I'm trying to learn Taylor expansions and was watching a tutorial here. In the tutorial, Taylor approximation is introduced by first showing Maclaurin series, which is basically taylor series at $x=0$. The introduction seems intuitive to me:

First suppose we want to approximate a function $f(x)$ with polynomials at $x=0$ given derivative of $f(x)$ exists for any order at $x=0$, then we can start with very simple approximation at $x=0$: \begin{equation} f(x) \approx f(0) \end{equation} then add more and more higher order terms, \begin{equation} f(x) \approx f(0) + f'(0)x + f''(0)\frac{x^2}{2} + ... \end{equation} this makes sense, since the RHS exactly matches the LHS for any order derivatives at $x=0$, here is a picture of taylor approximation of $sin(x)$ at $x=0$ up to order 3: image or use wolfram.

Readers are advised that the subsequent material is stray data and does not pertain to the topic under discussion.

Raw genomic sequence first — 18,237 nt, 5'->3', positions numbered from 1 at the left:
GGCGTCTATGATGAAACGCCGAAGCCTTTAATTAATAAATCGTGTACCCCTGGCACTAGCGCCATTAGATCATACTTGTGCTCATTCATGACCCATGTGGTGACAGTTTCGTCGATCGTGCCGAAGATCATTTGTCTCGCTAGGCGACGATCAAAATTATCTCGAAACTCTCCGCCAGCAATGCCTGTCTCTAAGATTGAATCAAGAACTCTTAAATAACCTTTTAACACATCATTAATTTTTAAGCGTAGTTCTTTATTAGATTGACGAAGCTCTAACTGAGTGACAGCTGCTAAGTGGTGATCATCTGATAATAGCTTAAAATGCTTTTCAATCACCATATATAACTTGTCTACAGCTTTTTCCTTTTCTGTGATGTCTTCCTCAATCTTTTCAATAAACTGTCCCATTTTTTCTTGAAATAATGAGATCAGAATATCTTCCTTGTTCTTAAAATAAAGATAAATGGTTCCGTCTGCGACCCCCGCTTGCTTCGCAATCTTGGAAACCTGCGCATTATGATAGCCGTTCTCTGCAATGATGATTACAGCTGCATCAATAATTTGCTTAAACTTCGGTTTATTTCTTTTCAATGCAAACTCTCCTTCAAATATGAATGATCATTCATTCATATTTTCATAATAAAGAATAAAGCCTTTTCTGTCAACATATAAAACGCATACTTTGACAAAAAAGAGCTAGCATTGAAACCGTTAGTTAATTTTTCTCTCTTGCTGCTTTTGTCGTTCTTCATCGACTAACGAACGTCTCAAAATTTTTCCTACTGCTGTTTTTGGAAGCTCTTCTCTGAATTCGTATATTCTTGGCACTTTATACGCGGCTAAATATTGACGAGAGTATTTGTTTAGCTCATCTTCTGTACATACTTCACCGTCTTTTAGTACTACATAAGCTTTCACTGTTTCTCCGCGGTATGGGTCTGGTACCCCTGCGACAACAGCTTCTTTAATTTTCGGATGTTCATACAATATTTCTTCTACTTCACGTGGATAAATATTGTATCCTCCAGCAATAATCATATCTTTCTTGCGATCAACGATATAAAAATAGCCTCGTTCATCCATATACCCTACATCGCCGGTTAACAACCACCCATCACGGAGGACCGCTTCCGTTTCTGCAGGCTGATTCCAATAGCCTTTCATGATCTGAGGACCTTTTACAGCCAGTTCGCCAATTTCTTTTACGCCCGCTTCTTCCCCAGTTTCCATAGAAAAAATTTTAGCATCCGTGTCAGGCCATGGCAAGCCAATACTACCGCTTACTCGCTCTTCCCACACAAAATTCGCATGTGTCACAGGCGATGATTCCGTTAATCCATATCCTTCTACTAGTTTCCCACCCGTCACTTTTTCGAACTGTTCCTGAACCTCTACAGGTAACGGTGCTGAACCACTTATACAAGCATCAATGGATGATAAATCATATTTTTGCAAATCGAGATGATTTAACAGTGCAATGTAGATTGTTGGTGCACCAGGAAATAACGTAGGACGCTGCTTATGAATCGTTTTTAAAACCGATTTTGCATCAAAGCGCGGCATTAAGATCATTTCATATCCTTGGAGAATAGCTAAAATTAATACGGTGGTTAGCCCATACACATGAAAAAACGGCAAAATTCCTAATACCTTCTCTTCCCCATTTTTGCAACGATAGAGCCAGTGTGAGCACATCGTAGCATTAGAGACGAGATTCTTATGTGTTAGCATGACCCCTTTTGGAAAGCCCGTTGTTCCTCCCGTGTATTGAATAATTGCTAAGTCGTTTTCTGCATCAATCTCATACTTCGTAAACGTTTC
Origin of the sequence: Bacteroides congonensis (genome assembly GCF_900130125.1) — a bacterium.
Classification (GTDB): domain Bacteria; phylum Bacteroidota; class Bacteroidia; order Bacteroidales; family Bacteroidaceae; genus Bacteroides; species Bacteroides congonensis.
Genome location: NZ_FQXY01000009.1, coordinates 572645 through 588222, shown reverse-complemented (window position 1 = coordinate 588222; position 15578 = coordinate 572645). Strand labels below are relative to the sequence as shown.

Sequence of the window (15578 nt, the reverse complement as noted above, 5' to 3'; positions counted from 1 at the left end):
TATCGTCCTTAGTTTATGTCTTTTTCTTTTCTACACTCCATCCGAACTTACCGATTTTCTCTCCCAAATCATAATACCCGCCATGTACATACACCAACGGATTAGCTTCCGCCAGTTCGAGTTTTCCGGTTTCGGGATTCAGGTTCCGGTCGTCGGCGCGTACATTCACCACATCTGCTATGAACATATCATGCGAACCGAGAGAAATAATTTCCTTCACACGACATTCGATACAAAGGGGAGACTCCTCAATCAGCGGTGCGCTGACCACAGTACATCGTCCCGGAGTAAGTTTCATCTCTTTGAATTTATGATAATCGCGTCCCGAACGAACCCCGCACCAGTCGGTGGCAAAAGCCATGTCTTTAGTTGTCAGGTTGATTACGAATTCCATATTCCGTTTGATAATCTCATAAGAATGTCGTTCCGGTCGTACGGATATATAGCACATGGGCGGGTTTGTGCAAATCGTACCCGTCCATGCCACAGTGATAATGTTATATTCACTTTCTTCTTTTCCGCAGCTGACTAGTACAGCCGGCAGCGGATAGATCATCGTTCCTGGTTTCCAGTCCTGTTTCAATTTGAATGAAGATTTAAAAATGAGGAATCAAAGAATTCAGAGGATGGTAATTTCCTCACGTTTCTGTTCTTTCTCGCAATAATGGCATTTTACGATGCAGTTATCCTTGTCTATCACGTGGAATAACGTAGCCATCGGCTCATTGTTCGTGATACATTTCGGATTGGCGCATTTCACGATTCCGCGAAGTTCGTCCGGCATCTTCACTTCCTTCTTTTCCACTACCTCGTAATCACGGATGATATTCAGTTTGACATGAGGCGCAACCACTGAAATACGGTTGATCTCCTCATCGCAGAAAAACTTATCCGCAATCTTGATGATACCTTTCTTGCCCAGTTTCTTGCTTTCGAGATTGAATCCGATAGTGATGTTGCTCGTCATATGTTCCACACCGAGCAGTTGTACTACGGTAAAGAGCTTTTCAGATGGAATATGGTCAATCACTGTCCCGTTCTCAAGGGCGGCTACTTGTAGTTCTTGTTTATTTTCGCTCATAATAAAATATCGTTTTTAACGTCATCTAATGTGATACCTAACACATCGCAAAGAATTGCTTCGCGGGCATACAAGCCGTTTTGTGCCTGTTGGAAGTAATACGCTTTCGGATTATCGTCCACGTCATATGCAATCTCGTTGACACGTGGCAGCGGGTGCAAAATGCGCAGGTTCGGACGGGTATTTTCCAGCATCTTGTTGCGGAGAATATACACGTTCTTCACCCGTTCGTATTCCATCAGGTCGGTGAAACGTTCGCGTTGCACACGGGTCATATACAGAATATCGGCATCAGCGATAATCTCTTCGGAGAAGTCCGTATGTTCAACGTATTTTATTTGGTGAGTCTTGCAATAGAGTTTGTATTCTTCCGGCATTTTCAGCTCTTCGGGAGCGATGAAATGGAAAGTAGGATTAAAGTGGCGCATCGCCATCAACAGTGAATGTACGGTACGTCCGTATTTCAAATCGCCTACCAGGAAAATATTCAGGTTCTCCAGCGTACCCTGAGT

My question is, we are making approximation of $f(x)=sin(x)$ locally at/around $x=0$, but (as you can see from the plot) why as the more higher order terms being added, the approximation also become more and more like $f(x)$ even far away from $x=0$, intuitively why this is the case? Because what I understand is, the approximation is only derived locally around $x=0$. Does this also imply that with enough higher order terms Taylor expansion at $x=0$ and $x=a$ where $a\ne0$ are just the same? Furthermore, with enough terms does taylor series approximate $f(x)$ everywhere and not just $x=0$ anymore?